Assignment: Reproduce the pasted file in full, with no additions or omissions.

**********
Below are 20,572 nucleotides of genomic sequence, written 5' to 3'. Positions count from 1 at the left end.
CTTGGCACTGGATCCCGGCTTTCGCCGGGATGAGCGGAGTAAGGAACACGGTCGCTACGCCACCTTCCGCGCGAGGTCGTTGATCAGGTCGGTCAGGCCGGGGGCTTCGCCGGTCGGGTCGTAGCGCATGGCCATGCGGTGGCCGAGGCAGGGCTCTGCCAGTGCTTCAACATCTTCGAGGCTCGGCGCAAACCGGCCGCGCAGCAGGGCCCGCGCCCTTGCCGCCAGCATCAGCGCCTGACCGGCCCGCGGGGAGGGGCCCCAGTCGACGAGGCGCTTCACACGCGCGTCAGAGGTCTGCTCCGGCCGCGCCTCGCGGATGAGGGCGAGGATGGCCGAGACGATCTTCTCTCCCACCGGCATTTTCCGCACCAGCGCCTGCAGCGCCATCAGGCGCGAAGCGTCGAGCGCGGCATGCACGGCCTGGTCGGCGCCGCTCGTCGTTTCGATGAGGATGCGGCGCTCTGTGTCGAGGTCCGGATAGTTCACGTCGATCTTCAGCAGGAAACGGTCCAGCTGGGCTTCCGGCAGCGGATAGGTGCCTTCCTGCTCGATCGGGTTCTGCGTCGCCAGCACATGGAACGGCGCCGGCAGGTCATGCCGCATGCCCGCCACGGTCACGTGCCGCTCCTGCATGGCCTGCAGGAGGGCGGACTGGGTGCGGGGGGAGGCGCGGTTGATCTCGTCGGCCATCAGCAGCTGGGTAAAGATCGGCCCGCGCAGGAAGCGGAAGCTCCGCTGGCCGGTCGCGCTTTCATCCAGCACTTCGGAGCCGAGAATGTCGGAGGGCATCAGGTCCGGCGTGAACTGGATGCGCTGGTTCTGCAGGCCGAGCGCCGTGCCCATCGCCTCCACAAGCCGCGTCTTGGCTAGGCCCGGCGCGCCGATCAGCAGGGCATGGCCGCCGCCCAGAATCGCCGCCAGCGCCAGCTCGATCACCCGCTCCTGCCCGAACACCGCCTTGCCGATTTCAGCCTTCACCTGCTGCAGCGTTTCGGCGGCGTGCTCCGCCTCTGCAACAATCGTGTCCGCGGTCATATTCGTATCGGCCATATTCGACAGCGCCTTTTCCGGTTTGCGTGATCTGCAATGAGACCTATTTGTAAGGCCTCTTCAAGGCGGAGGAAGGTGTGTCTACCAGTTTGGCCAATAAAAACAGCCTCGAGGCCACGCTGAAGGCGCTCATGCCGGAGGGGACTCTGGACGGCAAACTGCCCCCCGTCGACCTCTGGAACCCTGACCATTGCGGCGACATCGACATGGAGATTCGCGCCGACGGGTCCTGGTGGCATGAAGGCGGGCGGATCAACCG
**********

Below are 20,572 nucleotides of genomic sequence, written 5' to 3'. Positions count from 1 at the left end.
CTTGGCACTGGATCCCGGCTTTCGCCGGGATGAGCGGAGTAAGGAACACGGTCGCTACGCCACCTTCCGCGCGAGGTCGTTGATCAGGTCGGTCAGGCCGGGGGCTTCGCCGGTCGGGTCGTAGCGCATGGCCATGCGGTGGCCGAGGCAGGGCTCTGCCAGTGCTTCAACATCTTCGAGGCTCGGCGCAAACCGGCCGCGCAGCAGGGCCCGCGCCCTTGCCGCCAGCATCAGCGCCTGACCGGCCCGCGGGGAGGGGCCCCAGTCGACGAGGCGCTTCACACGCGCGTCAGAGGTCTGCTCCGGCCGCGCCTCGCGGATGAGGGCGAGGATGGCCGAGACGATCTTCTCTCCCACCGGCATTTTCCGCACCAGCGCCTGCAGCGCCATCAGGCGCGAAGCGTCGAGCGCGGCATGCACGGCCTGGTCGGCGCCGCTCGTCGTTTCGATGAGGATGCGGCGCTCTGTGTCGAGGTCCGGATAGTTCACGTCGATCTTCAGCAGGAAACGGTCCAGCTGGGCTTCCGGCAGCGGATAGGTGCCTTCCTGCTCGATCGGGTTCTGCGTCGCCAGCACATGGAACGGCGCCGGCAGGTCATGCCGCATGCCCGCCACGGTCACGTGCCGCTCCTGCATGGCCTGCAGGAGGGCGGACTGGGTGCGGGGGGAGGCGCGGTTGATCTCGTCGGCCATCAGCAGCTGGGTAAAGATCGGCCCGCGCAGGAAGCGGAAGCTCCGCTGGCCGGTCGCGCTTTCATCCAGCACTTCGGAGCCGAGAATGTCGGAGGGCATCAGGTCCGGCGTGAACTGGATGCGCTGGTTCTGCAGGCCGAGCGCCGTGCCCATCGCCTCCACAAGCCGCGTCTTGGCTAGGCCCGGCGCGCCGATCAGCAGGGCATGGCCGCCGCCCAGAATCGCCGCCAGCGCCAGCTCGATCACCCGCTCCTGCCCGAACACCGCCTTGCCGATTTCAGCCTTCACCTGCTGCAGCGTTTCGGCGGCGTGCTCCGCCTCTGCAACAATCGTGTCCGCGGTCATATTCGTATCGGCCATATTCGACAGCGCCTTTTCCGGTTTGCGTGATCTGCAATGAGACCTATTTGTAAGGCCTCTTCAAGGCGGAGGAAGGTGTGTCTACCAGTTTGGCCAATAAAAACAGCCTCGAGGCCACGCTGAAGGCGCTCATGCCGGAGGGGACTCTGGACGGCAAACTGCCCCCCGTCGACCTCTGGAACCCTGACCATTGCGGCGACATCGACATGGAGATTCGCGCCGACGGGTCCTGGTGGCATGAAGGCGGGCGGATCAACCG